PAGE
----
Tinkering with hydrogen power for quite some time now, the BMW iX5 has now been through a rigorous testing phase in the desert of Dubai to ensure its ability remains unhindered in hot and humid weather. The automaker has plans on scaling this technology to all forms of mobility in the future.
As part of a pilot fleet that was launched in February this year, the BMW iX5 has since been undergoing intensive hot-weather testing in the United Arab Emirates. The Bavarian automaker states: “The car’s fuel cell drive system performed impressively in the face of temperatures rising to 45°C, as well as sand and dust, varying gradients and significant fluctuations in humidity.”
The goal of the testing phase was to ensure all of the hardware, including two hydrogen tanks, an electric motor and the power battery operated at a satisfactory level in the gruelling conditions. Over and above this, at the temperatures, the BMW iX5 had its full performance tested to ensure it can be delivered in similar real-world conditions.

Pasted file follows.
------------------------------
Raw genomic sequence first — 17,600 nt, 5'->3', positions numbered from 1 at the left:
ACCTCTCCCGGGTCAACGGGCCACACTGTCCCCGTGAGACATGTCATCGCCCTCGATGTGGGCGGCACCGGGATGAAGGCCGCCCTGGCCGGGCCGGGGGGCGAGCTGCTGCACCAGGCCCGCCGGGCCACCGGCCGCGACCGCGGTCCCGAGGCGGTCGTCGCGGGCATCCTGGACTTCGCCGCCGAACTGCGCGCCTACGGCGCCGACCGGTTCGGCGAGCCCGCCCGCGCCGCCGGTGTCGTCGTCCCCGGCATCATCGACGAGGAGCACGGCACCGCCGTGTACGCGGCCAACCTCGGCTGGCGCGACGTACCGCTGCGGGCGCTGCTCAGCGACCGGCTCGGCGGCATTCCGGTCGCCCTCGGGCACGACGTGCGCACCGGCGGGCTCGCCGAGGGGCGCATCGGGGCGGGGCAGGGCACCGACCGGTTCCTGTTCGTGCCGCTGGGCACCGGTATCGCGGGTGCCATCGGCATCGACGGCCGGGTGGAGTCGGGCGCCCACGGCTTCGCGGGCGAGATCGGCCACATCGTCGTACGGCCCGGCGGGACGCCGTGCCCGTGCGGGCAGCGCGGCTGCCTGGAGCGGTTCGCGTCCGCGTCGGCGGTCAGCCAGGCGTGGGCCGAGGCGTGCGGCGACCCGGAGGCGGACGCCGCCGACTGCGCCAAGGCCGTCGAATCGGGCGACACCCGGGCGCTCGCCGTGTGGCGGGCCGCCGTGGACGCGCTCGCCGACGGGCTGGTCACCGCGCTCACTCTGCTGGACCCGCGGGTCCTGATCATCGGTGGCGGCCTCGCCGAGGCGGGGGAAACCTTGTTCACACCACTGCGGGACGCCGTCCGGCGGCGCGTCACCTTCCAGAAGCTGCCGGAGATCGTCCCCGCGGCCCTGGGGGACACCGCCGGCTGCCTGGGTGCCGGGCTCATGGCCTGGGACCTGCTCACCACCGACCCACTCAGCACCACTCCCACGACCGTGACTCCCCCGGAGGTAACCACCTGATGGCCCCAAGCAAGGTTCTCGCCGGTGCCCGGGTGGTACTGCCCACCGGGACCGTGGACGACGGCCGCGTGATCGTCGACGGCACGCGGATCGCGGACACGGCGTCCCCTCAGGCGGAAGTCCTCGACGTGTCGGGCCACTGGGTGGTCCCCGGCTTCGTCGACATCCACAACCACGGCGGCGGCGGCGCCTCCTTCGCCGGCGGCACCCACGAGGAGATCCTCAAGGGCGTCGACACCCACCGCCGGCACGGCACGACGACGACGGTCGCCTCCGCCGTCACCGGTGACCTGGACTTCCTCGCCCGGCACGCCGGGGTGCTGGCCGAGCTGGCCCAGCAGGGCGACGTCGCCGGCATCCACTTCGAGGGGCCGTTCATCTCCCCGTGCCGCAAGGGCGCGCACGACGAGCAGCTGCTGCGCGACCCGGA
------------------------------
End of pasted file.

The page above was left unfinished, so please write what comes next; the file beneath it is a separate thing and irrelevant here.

All of this has been part of a series of tests that the German automaker has subjected their pilot fleet to which includes cold weather conditions in the Arctic too. The pilot fleet is currently testing all around the world including Europe, Japan, Korea, China, the USA and now for the first time; the Middle East. The BMW iX5 serves as a testbed for the technology that the automaker plans on scaling into passenger cars, small vans, buses and heavy-duty commercial vehicles too.
As a recap, the SUV boasts a fuel cell system which generates 125 kW and a highly integrated drive unit using fifth-generation BMW eDrive technology (the electric motor, transmission and power electronics are grouped together in a compact housing). Combined, the BMW iX5 boasts 295 kW and requires 700-bar tanks made from carbon-fibre-reinforced plastic to power the fuel cell. The total of 6 kg of hydrogen stored in the tanks can provide the SUV with a range of 504 km in the WLTP cycle.